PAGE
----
Darwin Bay and Prince Philip’s steps

Dec 08, 2018 - National Geographic Islander


Today we visited Genovesa, a great way to finish our expedition. Due to its location, Genovesa is a paradise for seabirds. This island is surrounded by deep water; perfect for many seabirds with pelagic feeding habits, including the red-footed booby, the Nazca booby, the great frigatebird, the red-billed tropicbird, and the swallow-tailed gull.

Nazca boobies are in full breeding season and red-footed boobies were all in courtship, or at different stages of their breeding cycle. We also saw the short-eared owl. The sunset was a perfect way to finish this wonderful week. 

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About the Author

Luis Vinueza

Naturalist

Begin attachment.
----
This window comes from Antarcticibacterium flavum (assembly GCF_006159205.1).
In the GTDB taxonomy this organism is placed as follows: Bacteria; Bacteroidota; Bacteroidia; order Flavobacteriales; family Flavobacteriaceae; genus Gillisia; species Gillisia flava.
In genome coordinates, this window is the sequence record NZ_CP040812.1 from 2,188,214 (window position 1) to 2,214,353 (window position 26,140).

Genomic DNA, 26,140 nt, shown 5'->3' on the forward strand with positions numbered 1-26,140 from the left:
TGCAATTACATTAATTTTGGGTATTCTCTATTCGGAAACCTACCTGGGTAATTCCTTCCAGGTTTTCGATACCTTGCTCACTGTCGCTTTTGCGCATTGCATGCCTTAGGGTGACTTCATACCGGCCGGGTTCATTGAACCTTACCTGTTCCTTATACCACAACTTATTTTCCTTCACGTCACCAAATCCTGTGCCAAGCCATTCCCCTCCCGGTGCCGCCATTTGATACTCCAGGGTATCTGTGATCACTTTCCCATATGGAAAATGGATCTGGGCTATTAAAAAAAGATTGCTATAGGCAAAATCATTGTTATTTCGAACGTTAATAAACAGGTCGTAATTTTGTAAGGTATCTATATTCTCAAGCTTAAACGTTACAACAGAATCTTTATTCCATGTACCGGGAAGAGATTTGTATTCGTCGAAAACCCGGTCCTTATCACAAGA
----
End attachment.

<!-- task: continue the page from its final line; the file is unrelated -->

Luis arrived in the Galápagos Islands for the first time when he was 11 years old in 1983, and from that time on he knew that Galápagos would one day be his home. He returned to the islands in 1995 and spent 14 months camping in a tent. Seven of those months were spent on Española Island, studying the relationship of reproductive success and mate retention of Nazca boobies. In 1997, he started working for the marine lab at the Charles Darwin Research Station (CDRS) on different fields including diving surveys to assess the patterns of marine biodiversity around the Galápagos Marine Reserve. His research included counting lobsters and sea cucumbers and participating as an advisor for CDRS during the negotiation process that led to the 1998 creation of the Galápagos Marine Reserve. 

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